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Westminster needs to give Wales’ businesses time to prepare for life after Brexit

23 Mar 2018 4 minute read
Liz Saville-Roberts Picture by Plaid Cymru (CC BY-NC-ND 2.0)

Liz Saville Roberts MP, Plaid Cymru Westminster Leader

The announcement that a transition period had been agreed this week between Westminster and Brussels is to be welcomed.

The alternative would be to crash out overnight – reverting to World Trade Organistion (WTO) rules, with no trade deals, instant tariffs, and undoubtedly a steep fall in living standards.

While the ideology-driven Brexiteers in Westminster have interpreted it as a softening in the Government’s position, the reality is that the transition period will simply delay the implementation of the UK Government’s plans – it’ll delay the pain, not alleviate it.

Despite warnings from economists, industry, business and academics, and even from the government’s own advisors in the civil service, every country in the UK will still be taken out of the Single Market and out of the Customs Union.

And Wales, along with the other UK countries will lose the free trade arrangements we have with more than 80 other countries around the world as a result.

The transition was once imagined as a period during which businesses and the government would have two years to prepare for a new regime whose rules and regulations had been set out by the time the grace period started.

Now it’s clear it will be used to hash out the details of the trade deal. That doesn’t leave any time for businesses or for the Westminster government to prepare for life in January 2021.

The riskiest aspect is that it could all unravel, because, as Jacob Rees-Mogg emphasised only this week, nothing is agreed until everything is agreed, and of course, the Irish border issue remains the biggest hurdle.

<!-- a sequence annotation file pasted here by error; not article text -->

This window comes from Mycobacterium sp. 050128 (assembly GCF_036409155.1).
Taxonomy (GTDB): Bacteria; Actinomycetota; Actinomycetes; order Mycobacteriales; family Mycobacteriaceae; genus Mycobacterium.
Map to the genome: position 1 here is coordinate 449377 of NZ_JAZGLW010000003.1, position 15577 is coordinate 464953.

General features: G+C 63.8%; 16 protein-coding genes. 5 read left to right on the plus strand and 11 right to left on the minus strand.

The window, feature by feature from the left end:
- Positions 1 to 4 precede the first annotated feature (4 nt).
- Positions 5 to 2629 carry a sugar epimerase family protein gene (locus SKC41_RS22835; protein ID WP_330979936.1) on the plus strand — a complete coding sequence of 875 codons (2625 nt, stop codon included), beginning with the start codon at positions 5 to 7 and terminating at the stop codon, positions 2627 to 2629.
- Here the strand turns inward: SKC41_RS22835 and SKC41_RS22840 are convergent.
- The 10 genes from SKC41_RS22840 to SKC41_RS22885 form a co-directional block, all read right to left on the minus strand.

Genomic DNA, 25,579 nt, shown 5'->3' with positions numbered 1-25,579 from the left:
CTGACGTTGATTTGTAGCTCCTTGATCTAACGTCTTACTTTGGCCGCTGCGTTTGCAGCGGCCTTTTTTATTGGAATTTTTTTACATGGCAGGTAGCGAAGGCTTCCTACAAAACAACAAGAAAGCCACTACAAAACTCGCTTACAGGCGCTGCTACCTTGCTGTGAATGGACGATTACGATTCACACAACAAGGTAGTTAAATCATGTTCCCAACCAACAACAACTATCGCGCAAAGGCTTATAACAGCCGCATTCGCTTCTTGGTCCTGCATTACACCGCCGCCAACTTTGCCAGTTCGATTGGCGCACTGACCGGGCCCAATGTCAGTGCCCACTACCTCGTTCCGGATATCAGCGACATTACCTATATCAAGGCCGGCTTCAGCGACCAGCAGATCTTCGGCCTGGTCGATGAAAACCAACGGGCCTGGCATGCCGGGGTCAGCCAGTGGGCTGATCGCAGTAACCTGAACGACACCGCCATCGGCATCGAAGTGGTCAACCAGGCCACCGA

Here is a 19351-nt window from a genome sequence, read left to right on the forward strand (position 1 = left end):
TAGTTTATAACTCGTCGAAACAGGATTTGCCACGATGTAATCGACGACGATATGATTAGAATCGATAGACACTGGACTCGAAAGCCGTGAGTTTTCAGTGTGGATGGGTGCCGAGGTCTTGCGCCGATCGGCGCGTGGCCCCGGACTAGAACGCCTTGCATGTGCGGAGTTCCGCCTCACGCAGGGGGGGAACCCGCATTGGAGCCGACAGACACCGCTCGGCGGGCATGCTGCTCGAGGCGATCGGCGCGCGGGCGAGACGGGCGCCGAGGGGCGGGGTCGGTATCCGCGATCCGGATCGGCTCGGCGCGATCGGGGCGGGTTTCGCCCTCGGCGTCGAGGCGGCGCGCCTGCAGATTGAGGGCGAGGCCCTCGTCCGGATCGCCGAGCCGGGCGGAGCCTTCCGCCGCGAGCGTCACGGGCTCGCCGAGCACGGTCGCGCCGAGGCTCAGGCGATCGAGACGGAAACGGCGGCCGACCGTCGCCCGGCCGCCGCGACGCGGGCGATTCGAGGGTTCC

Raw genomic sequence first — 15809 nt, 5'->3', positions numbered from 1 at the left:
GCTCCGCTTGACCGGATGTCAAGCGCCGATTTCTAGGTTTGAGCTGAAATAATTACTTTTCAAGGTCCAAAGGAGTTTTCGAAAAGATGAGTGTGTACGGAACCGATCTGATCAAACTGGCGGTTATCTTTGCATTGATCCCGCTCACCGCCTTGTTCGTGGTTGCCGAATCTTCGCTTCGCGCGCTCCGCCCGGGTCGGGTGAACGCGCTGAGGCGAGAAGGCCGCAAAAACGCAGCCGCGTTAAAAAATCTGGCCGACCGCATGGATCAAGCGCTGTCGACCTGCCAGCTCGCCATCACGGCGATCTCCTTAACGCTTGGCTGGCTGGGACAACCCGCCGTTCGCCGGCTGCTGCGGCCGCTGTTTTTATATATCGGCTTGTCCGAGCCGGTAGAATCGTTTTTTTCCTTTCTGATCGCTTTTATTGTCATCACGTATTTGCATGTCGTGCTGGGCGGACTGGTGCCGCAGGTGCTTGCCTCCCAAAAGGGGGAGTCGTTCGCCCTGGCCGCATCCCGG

What’s more is that the transition deal, as it stands, will mean abiding by all EU rules and regulations, without having a voice in setting those rules: the exact opposite of ‘taking back control’.

We cannot risk tumbling out of the EU without a deal and subjecting Welsh businesses to catastrophic WTO rules just because we ran out of time.

Equally, a bad deal is no better than no deal.


That is why, in my conference speech today, I am calling on the Westminster Government to seek an extension to the Article 50 period to ensure that an agreement on the Future EU-UK Partnership is sufficiently detailed and comprehensive.

Equally, the proposed transition period should be capable of being extended if this proves necessary too.

Had Theresa May and her cabinet had a plan, a proposed model for Brexit, I might (just) have forgiven them for triggering Article 50 when they did. I would have understood it, at least.

But I will never even begin to understand why the Labour Party trotted into line and voted with the Tories to fire the Brexit gun, when they knew full well what was at stake.

The unionist parties are fighting out their in-house battles, but why should Wales be condemned to be the littlest, most expendable pawn on the chessboard that is Brexit?

Article 50 of the Treaty of Lisbon states that the Member State triggering the Article will leave the European Union two years after notification of withdrawal “unless the European Council, in agreement with the Member State concerned, unanimously decides to extend this period.”

The House of Commons’ own Brexit Select Committee, which is balanced in terms of political parties, included extending Article 50 as one of its recommendations in its report last week.

It is the sensible solution, and Westminster needs to retreat from the extremes and do what is right for the economy, for people’s jobs, their wages and their standard of living.

Liz Saville Roberts is Plaid Cymru’s Westmisnter leader and MP for Dwyfor Meirionnydd. Her speech to the Plaid Cymru conference will be delivered at 14:30 on Friday 23rd March 2018

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